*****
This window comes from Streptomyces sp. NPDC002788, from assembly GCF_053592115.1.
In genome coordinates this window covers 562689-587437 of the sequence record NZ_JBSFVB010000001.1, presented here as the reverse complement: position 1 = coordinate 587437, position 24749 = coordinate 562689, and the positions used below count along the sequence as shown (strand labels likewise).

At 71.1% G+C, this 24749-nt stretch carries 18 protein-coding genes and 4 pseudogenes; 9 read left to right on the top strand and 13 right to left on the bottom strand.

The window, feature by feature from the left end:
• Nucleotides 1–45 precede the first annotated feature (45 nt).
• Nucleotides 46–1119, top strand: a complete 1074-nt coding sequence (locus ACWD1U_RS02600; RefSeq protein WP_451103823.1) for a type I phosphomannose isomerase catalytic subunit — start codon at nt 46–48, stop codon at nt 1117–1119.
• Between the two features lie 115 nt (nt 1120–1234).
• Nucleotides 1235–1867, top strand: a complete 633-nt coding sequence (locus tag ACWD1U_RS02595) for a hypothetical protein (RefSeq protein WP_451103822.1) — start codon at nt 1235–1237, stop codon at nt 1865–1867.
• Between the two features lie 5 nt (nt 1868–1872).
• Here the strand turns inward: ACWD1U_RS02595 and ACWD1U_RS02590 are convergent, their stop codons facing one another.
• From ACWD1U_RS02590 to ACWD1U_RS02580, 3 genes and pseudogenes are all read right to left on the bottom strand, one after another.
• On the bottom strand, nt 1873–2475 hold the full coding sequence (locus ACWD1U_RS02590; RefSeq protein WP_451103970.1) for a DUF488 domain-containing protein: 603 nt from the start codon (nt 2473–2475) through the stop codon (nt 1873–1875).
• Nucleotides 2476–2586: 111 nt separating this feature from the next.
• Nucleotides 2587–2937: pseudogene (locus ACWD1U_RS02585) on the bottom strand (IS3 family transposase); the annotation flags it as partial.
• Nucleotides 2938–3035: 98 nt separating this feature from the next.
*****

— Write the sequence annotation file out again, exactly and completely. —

This window comes from Streptomyces sp. NPDC002788, from assembly GCF_053592115.1.
In genome coordinates this window covers 562689-587437 of the sequence record NZ_JBSFVB010000001.1, presented here as the reverse complement: position 1 = coordinate 587437, position 24749 = coordinate 562689, and the positions used below count along the sequence as shown (strand labels likewise).

At 71.1% G+C, this 24749-nt stretch carries 18 protein-coding genes and 4 pseudogenes; 9 read left to right on the top strand and 13 right to left on the bottom strand.

The window, feature by feature from the left end:
• Nucleotides 1–45 precede the first annotated feature (45 nt).
• Nucleotides 46–1119, top strand: a complete 1074-nt coding sequence (locus ACWD1U_RS02600; RefSeq protein WP_451103823.1) for a type I phosphomannose isomerase catalytic subunit — start codon at nt 46–48, stop codon at nt 1117–1119.
• Between the two features lie 115 nt (nt 1120–1234).
• Nucleotides 1235–1867, top strand: a complete 633-nt coding sequence (locus tag ACWD1U_RS02595) for a hypothetical protein (RefSeq protein WP_451103822.1) — start codon at nt 1235–1237, stop codon at nt 1865–1867.
• Between the two features lie 5 nt (nt 1868–1872).
• Here the strand turns inward: ACWD1U_RS02595 and ACWD1U_RS02590 are convergent, their stop codons facing one another.
• From ACWD1U_RS02590 to ACWD1U_RS02580, 3 genes and pseudogenes are all read right to left on the bottom strand, one after another.
• On the bottom strand, nt 1873–2475 hold the full coding sequence (locus ACWD1U_RS02590; RefSeq protein WP_451103970.1) for a DUF488 domain-containing protein: 603 nt from the start codon (nt 2473–2475) through the stop codon (nt 1873–1875).
• Nucleotides 2476–2586: 111 nt separating this feature from the next.
• Nucleotides 2587–2937: pseudogene (locus ACWD1U_RS02585) on the bottom strand (IS3 family transposase); the annotation flags it as partial.
• Nucleotides 2938–3035: 98 nt separating this feature from the next.